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In Hong Kong a thin line between radio and politics

An advertisement for hkreporter.com in a Hong Kong hotel/shopping district.

I am still in Hong Kong, just days after the city’s huge annual demonstration commemorating the handover of the city to the People’s Republic of China. Politically, Hong Kong is a 7 million person town in turmoil. Its newly elected chief administrator, Leung Chun-ying, already faces charges that he lied about illegal structures in his luxury home. Rival politicians have called for him to resign. Leung had to flee a community meeting yesterday, when angry district residents pressed him on this and other issues.

Much of this turbulence plays itself out over the radio. Yesterday the city’s top education administrator probably failed a crucial test in the eyes of many Hong Kong residents. During a radio interview, Eddie Ng claimed that he cried during the military suppression of students on June 4, 1989 in and near Tiananmen Square, but refused to condemn the PRC’s actions. “Students should have freedom of expression, but it [the protests] led to unfortunate events,” the South China Morning Post quotes Ng as saying [link requires registration].

A furious caller responded to his equivocation. “No Chinese should say it’s an unfortunate event,” the called declared. “It’s sinful. Maybe your tears were sincere but what you have said today is hypocritical.” Hong Kong residents see the question as a litmus test, determining whether a local politician is loyal to the city or to Beijing.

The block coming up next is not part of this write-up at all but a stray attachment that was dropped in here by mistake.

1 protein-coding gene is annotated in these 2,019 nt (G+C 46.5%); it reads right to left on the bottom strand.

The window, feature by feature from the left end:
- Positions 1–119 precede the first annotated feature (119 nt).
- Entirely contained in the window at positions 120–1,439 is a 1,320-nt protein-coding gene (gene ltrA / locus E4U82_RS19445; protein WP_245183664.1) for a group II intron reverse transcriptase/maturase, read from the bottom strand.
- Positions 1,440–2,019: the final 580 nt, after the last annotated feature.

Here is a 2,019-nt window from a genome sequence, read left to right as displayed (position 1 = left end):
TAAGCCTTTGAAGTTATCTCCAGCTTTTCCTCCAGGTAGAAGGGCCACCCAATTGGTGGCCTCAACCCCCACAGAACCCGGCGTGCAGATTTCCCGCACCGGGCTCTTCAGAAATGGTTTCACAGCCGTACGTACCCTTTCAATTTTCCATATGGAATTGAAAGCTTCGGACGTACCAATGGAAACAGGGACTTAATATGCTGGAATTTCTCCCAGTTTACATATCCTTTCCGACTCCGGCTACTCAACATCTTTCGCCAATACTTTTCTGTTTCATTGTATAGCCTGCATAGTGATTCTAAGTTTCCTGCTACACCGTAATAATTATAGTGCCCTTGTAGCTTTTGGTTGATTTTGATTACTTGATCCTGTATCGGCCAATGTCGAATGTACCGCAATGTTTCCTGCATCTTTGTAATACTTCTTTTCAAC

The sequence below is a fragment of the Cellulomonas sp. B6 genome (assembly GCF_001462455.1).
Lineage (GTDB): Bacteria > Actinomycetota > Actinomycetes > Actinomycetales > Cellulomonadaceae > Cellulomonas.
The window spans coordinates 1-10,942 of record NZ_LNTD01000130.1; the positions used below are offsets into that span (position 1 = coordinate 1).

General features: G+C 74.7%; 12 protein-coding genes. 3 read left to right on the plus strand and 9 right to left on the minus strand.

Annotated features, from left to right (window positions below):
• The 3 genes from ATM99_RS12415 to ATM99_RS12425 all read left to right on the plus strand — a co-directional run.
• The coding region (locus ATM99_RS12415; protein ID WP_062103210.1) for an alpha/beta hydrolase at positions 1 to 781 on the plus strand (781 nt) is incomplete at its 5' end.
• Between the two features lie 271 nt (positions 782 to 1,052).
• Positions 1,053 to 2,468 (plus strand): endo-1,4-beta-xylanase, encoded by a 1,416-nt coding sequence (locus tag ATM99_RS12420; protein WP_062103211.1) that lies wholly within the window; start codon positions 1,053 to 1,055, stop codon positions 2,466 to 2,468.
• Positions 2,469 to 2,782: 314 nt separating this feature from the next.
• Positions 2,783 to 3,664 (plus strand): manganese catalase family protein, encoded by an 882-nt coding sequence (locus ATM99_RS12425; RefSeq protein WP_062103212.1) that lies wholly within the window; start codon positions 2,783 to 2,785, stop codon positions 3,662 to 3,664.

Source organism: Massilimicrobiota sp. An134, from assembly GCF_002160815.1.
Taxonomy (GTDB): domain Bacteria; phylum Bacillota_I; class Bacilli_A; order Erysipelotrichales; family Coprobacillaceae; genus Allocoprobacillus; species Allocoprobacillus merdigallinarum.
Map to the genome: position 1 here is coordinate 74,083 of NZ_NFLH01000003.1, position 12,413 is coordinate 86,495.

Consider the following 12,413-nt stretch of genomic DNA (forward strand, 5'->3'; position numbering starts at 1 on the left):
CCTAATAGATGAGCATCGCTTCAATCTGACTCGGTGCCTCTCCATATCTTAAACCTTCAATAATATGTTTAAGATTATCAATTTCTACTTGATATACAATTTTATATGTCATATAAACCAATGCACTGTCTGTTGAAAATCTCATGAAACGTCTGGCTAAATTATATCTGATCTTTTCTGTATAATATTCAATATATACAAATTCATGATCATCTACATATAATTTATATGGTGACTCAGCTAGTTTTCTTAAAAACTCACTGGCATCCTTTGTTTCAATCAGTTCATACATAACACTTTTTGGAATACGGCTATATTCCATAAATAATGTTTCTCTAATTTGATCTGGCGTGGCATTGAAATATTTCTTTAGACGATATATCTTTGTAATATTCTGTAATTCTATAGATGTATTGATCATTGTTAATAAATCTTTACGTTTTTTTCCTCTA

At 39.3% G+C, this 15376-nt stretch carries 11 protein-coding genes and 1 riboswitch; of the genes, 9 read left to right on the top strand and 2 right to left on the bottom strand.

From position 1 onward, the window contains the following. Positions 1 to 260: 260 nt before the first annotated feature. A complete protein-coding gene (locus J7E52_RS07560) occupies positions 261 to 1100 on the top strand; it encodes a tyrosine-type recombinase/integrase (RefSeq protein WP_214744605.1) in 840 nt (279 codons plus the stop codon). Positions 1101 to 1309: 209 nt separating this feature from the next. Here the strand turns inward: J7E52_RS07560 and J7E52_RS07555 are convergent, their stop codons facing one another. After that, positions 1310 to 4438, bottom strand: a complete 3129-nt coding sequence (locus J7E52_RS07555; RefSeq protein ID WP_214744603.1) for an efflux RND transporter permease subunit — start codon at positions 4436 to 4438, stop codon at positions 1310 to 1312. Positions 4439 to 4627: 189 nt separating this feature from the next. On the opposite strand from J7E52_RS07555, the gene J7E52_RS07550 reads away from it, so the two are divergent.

Ng’s interviewer is no stranger to controversy himself. Albert Cheng Jing-han has a complicated career that includes running media companies and hosting talk radio shows. According to Wikipedia, by 2003 Cheng won the sobriquet “Chief Executive before 10 AM,” largely because of his broadcast criticisms of the government, especially during the SARS outbreak of that year.

Fired from his radio job, Cheng successfully ran for the Legislative Council (Legco) in 2004. Four years later he quit Legco and obtained a radio license for his Wave Media company. He has been in the talk radio show business ever since. Digital Audio Broadcasting is on the way too, it seems.

Cheng isn’t the only radio politician in town. There’s also Stephen Shiu, proprietor of his own Internet radio site: Hong Kong Reporter, which I profiled several days ago. Shiu is about where Cheng was five years ago, running for Legco as a member of the “People Power” faction.

At the huge handover demonstration that I attended on July 1 (400,000 people), I asked some young people about Shiu. “I like him,” one student told me, “but I take him with a grain of salt.” Seems like Hong Kong residents take everything with that spice, politicians and radio hosts alike.


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